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Tuesday, November 18, 2008

Jinni Helps You Pick The Perfect Flick

by Jason Kincaid

Movies are easier to access than ever, but many of us still struggle with the age old question, “What to watch?” The days of milling around Blockbuster may be gone for many people, but most cable boxes and online movie stores offer little in the way of movie recommendations. Jinni, a new startup launching today in private beta, is looking to help. The site has compiled an index of 10,000 movies and television shows that can be searched using natural language. TechCrunch readers can grab one of 500 exclusive invitations by registering here.

The site has created what it calls “The Movie Genome” - a database of movies tagged by a team of humans aided by a computer algorithm, with attributes spanning fifty categories. The database is reminiscent of Pandora’s Music Genome Project (which is also sorted by human professionals), though it is significantly smaller at this point. Users can either search for movies based on a manual search, browse through movies by their attributes, or can generate recommendations after completing a brief test that determines their movie personality. After finding a movie or show they’re interested in, users can buy or rent them (or in some cases, watch them free) through a number of linked services, including Hulu, Amazon, and Netflix.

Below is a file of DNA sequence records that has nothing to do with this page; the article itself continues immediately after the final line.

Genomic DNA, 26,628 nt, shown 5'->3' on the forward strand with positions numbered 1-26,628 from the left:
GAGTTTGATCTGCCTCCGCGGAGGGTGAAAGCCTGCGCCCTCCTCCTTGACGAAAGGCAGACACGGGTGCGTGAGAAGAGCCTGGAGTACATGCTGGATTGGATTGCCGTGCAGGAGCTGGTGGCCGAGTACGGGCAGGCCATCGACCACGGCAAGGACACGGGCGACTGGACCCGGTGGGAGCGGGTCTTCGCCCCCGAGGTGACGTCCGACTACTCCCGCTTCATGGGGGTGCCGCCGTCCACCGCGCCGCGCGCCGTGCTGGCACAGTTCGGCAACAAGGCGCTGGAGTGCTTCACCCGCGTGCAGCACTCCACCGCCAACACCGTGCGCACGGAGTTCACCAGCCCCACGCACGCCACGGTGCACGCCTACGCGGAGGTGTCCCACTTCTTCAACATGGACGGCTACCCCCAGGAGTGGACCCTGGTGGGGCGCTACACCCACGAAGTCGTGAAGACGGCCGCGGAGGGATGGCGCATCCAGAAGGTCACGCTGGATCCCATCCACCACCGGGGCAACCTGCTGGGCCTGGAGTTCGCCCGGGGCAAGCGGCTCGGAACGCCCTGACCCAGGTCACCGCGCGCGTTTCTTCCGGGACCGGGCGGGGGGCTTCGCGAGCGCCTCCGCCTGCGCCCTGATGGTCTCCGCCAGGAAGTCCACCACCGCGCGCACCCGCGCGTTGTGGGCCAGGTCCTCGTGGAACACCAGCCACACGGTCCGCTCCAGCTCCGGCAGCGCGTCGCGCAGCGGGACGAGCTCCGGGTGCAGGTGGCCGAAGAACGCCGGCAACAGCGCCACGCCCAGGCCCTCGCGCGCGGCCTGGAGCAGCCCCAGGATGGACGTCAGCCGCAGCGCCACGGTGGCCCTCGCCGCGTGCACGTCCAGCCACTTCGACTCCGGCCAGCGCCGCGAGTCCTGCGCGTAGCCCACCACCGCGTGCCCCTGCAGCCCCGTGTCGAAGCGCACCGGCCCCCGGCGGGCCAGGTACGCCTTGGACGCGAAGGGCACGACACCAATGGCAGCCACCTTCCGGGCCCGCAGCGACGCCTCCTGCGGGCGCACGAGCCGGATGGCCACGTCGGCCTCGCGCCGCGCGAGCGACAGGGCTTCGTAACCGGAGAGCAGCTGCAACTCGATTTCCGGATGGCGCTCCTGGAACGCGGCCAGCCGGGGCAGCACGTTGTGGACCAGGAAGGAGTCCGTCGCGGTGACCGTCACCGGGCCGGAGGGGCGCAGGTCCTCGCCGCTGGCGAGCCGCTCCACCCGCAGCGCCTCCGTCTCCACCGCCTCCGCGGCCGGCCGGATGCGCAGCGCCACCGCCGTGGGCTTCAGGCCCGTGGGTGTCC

In practice the search seems to work well. Each match is visually displayed in a grid as a thumbnail, with the most relevant matches emphasized with larger images. This style makes it easier to quickly identify movies you might be interested in, and also makes false matches less jarring.

Jinni will see heavy competition from existing movie sites like Netflix, which have invested years into developing accurate recommendation algorithms (Netflix even offers a $1 million Prize if anyone can best its algorithm). But Jinni has a fun, intuitive interface and seems to work well, so it may be able to carve out its own slice in the market. Other players in this space include Flixter, which offers social recommendations and TheFilter, which launched movie recommendations earlier this year.